Abstract:  The paper compares the scholarly communication attitudes and practices of early career researchers (ECRs) in eight countries concerning discovery, reading, publishing, authorship, open access, and social media. The data are taken from the most recent investigation in the 4?year?long Harbingers project. A survey was undertaken to establish whether the scholarly communication behaviours of the new wave of researchers are uniform, progressing, or changing in the same overall direction or whether they are impacted significantly by national and cultural differences. A multilingual questionnaire hosted on SurveyMonkey was distributed in 2019 via social media networks of researchers, academic publishers, and key ECR platforms in the UK, USA, France, China, Spain, Russia, Malaysia, and Poland. Over a thousand responses were obtained, and the main findings are that there is a significant degree of diversity in terms of scholarly communication attitudes and practices of ECRs from the various countries represented in the study, which cannot be solely explained by the different make?up of the samples. China, Russia, France, and Malaysia were more likely to be different in respect to a scholarly activity, and responses from the UK and USA were relatively similar.

 

Publishing computational research – a review of infrastructures for reproducible and transparent scholarly communication | Research Integrity and Peer Review | Full Text

Abstract:  Background

The trend toward open science increases the pressure on authors to provide access to the source code and data they used to compute the results reported in their scientific papers. Since sharing materials reproducibly is challenging, several projects have developed solutions to support the release of executable analyses alongside articles.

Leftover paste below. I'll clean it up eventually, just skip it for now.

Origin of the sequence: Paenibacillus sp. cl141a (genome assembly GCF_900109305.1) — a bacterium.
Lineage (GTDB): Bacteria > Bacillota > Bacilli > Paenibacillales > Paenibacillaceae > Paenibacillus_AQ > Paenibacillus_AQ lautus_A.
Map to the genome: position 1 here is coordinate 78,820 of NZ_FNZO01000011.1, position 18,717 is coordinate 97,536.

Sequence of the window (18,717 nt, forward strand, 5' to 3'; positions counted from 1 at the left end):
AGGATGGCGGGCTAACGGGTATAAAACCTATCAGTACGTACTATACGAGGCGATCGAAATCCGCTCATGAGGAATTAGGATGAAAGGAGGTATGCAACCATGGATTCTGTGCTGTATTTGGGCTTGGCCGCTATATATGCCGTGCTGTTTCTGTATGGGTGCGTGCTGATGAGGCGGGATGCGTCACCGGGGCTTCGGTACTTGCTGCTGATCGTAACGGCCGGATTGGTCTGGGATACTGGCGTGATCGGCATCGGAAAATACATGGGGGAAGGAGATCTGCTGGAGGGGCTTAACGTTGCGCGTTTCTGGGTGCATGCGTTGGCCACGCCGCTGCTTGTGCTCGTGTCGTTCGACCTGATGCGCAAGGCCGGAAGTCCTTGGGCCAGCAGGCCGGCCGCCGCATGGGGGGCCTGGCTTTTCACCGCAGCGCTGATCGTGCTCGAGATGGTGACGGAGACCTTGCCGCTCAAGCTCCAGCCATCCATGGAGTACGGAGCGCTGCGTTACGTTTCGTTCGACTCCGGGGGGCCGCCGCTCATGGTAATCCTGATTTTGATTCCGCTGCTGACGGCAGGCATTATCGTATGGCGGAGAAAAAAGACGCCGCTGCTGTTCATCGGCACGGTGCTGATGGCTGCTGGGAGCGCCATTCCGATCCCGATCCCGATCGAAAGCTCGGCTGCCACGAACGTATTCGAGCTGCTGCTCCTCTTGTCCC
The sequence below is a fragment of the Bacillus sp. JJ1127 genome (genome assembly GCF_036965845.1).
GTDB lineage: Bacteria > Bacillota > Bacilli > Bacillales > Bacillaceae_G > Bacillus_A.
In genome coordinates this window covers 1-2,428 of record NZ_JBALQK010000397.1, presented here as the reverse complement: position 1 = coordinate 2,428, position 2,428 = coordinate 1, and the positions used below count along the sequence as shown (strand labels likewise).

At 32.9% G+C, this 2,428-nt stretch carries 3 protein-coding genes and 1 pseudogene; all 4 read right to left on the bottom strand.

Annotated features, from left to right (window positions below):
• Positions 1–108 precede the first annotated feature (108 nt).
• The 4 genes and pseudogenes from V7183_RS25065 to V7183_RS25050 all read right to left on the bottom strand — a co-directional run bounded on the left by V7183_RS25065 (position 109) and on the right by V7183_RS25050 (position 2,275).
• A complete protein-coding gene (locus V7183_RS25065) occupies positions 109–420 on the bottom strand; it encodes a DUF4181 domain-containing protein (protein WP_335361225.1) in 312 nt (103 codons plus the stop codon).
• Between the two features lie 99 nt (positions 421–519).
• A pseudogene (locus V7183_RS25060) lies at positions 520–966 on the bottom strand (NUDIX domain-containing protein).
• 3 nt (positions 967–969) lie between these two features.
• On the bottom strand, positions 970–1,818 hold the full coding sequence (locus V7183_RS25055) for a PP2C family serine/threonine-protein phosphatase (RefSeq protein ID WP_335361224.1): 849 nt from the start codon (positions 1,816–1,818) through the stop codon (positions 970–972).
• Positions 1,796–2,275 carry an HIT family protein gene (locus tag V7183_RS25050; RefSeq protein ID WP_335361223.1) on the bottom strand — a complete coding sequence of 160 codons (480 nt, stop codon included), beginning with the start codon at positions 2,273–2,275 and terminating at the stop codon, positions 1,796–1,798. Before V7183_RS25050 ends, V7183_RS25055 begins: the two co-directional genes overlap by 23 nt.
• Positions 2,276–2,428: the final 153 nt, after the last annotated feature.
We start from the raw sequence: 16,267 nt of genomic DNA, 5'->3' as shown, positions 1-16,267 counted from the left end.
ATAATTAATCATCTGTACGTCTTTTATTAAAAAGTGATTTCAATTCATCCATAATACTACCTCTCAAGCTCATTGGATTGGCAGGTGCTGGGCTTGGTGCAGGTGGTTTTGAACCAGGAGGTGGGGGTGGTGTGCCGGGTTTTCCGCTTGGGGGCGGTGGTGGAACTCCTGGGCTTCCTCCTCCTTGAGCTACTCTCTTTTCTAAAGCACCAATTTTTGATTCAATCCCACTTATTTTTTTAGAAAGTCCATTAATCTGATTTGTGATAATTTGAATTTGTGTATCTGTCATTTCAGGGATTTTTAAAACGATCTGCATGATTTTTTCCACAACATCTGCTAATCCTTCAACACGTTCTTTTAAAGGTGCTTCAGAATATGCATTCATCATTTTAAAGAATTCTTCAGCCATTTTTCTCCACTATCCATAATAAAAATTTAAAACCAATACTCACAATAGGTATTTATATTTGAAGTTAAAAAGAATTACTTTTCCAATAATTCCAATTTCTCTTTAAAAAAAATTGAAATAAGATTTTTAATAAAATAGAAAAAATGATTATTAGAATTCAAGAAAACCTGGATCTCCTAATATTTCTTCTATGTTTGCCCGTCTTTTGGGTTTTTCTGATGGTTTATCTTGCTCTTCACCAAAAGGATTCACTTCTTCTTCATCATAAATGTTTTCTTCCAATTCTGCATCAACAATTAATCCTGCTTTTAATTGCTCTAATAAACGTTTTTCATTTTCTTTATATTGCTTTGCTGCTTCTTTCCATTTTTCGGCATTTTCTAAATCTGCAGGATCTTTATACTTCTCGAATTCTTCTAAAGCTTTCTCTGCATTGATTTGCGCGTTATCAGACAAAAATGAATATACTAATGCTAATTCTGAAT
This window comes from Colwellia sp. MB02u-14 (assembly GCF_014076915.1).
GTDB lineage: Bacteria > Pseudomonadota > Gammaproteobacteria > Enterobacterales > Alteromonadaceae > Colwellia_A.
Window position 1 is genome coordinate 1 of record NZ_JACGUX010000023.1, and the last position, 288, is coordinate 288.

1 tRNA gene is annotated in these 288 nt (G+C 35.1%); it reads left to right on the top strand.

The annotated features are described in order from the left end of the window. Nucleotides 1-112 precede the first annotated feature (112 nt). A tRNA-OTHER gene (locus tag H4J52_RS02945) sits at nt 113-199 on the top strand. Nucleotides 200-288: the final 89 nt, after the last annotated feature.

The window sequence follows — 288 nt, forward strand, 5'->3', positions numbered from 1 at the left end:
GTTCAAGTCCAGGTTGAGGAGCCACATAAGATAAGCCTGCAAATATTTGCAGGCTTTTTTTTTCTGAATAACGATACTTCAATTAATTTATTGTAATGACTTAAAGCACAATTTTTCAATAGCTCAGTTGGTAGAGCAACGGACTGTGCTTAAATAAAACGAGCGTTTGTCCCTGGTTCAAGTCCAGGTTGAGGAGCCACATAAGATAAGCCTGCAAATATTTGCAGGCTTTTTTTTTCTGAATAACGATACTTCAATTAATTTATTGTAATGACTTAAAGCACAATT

Methods

We reviewed 11 applications that can assist researchers in adhering to reproducibility principles. The applications were found through a literature search and interactions with the reproducible research community. An application was included in our analysis if it (i) was actively maintained at the time the data for this paper was collected, (ii) supports the publication of executable code and data, (iii) is connected to the scholarly publication process. By investigating the software documentation and published articles, we compared the applications across 19 criteria, such as deployment options and features that support authors in creating and readers in studying executable papers.

Results

From the 11 applications, eight allow publishers to self-host the system for free, whereas three provide paid services. Authors can submit an executable analysis using Jupyter Notebooks or R Markdown documents (10 applications support these formats). All approaches provide features to assist readers in studying the materials, e.g., one-click reproducible results or tools for manipulating the analysis parameters. Six applications allow for modifying materials after publication.

Conclusions

The applications support authors to publish reproducible research predominantly with literate programming. Concerning readers, most applications provide user interfaces to inspect and manipulate the computational analysis. The next step is to investigate the gaps identified in this review, such as the costs publishers have to expect when hosting an application, the consideration of sensitive data, and impacts on the review process.